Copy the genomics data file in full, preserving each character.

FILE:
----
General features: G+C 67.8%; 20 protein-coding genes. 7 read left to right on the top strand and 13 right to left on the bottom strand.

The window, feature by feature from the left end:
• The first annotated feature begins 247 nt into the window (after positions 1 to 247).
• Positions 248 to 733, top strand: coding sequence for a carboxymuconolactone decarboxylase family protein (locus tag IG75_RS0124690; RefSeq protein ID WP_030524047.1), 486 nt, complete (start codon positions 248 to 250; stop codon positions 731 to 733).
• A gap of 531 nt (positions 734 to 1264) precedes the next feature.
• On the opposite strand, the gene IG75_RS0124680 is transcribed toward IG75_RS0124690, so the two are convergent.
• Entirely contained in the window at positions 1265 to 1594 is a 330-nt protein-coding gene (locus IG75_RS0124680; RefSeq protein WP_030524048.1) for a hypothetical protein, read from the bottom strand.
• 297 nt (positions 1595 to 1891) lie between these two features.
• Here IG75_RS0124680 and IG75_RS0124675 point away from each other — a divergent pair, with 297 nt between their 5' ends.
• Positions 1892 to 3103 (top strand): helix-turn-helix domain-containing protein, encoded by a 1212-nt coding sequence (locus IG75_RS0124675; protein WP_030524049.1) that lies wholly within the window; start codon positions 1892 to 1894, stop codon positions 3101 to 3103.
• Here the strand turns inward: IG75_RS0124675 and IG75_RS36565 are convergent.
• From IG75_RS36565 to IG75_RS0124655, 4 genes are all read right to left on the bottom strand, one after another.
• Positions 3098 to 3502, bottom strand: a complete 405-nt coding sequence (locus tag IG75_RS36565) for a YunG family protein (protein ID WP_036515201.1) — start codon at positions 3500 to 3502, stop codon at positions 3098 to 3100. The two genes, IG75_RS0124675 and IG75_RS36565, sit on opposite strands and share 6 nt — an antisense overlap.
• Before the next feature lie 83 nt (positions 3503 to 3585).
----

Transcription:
General features: G+C 67.8%; 20 protein-coding genes. 7 read left to right on the top strand and 13 right to left on the bottom strand.

The window, feature by feature from the left end:
• The first annotated feature begins 247 nt into the window (after positions 1 to 247).
• Positions 248 to 733, top strand: coding sequence for a carboxymuconolactone decarboxylase family protein (locus tag IG75_RS0124690; RefSeq protein ID WP_030524047.1), 486 nt, complete (start codon positions 248 to 250; stop codon positions 731 to 733).
• A gap of 531 nt (positions 734 to 1264) precedes the next feature.
• On the opposite strand, the gene IG75_RS0124680 is transcribed toward IG75_RS0124690, so the two are convergent.
• Entirely contained in the window at positions 1265 to 1594 is a 330-nt protein-coding gene (locus IG75_RS0124680; RefSeq protein WP_030524048.1) for a hypothetical protein, read from the bottom strand.
• 297 nt (positions 1595 to 1891) lie between these two features.
• Here IG75_RS0124680 and IG75_RS0124675 point away from each other — a divergent pair, with 297 nt between their 5' ends.
• Positions 1892 to 3103 (top strand): helix-turn-helix domain-containing protein, encoded by a 1212-nt coding sequence (locus IG75_RS0124675; protein WP_030524049.1) that lies wholly within the window; start codon positions 1892 to 1894, stop codon positions 3101 to 3103.
• Here the strand turns inward: IG75_RS0124675 and IG75_RS36565 are convergent.
• From IG75_RS36565 to IG75_RS0124655, 4 genes are all read right to left on the bottom strand, one after another.
• Positions 3098 to 3502, bottom strand: a complete 405-nt coding sequence (locus tag IG75_RS36565) for a YunG family protein (protein ID WP_036515201.1) — start codon at positions 3500 to 3502, stop codon at positions 3098 to 3100. The two genes, IG75_RS0124675 and IG75_RS36565, sit on opposite strands and share 6 nt — an antisense overlap.
• Before the next feature lie 83 nt (positions 3503 to 3585).